Economy · Taxes

TAX DAY AND TAX CUTS

TToday is Tax Day and everyone that has not filed is rushing to get their returns done.  I have been in that category in the past where you are lined up at the Post Office to ensure you get the correct post mark on your return.  For the past several years I have taken advantage of having multiple CPAs among my children and their spouses, so my taxes are done early and I have already received my refund.  

I have read all the media reports saying the tax bill favored the wealthy and they use a slight of hand trick to make their point.  They take hypothetical tax payers and estimate what the tax bill will have saved them in taxes.  They quickly point out that Taxpayer A got a tax cut of $15,000 and Taxpayer B only got a tax cut of $350.  Here is what they don’t tell you.  They don’t say how much Taxpayer A and Taxpayer B actually paid in taxes.  If you are in a higher income bracket and receive a percentage cut, then your raw dollars will be higher than someone paying far less in total taxes.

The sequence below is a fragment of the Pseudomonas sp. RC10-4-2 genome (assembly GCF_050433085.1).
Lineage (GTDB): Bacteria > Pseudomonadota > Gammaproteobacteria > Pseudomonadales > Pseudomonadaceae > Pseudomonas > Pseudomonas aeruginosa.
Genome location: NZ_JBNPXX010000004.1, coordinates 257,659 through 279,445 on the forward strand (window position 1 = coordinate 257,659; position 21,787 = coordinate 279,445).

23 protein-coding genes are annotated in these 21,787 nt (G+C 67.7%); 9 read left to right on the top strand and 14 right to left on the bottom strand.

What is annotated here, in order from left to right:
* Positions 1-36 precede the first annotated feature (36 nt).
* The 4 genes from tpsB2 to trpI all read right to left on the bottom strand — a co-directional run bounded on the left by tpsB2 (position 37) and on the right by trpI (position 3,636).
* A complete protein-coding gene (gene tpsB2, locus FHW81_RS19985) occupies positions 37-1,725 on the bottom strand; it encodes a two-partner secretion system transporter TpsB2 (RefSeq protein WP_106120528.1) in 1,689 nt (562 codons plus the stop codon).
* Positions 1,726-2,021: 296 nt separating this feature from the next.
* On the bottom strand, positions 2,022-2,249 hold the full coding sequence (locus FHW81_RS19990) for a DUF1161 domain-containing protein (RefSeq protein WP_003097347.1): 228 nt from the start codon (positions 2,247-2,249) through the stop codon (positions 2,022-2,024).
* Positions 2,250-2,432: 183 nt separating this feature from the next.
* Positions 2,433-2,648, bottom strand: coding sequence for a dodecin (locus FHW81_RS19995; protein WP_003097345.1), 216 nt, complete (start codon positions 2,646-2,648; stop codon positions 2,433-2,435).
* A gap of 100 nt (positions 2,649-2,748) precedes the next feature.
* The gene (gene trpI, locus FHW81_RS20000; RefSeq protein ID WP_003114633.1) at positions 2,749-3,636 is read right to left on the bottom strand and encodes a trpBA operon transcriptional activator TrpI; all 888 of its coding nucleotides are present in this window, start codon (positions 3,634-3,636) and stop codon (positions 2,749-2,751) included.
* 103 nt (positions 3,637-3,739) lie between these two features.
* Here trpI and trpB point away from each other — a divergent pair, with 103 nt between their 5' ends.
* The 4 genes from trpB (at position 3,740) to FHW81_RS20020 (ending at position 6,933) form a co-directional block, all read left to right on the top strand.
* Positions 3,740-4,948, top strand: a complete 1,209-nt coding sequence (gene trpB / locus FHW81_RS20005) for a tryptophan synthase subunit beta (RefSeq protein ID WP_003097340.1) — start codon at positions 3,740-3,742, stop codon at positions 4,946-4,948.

Then we have the stories about people complaining that their refunds are not what they are used to being so obviously the tax bill did not work for them.  What they don’t realize is that the IRS changed the withholding rates after the tax bill was enacted.  What they need to do is look at their actual taxes and see how much they paid and get their effective rate, the only one that matters.  My daughter is a CPA and she gets tired of hearing people say their refund was less, so the bill did not work.  To her it is like you go to a store and buy a pack of gum and give the clerk a $10 bill.  He gives you your change.  The next day you go to the same store, buy the same gum and give him a $5 bill.  When you get your change, you ask him why it is less than you got the day before.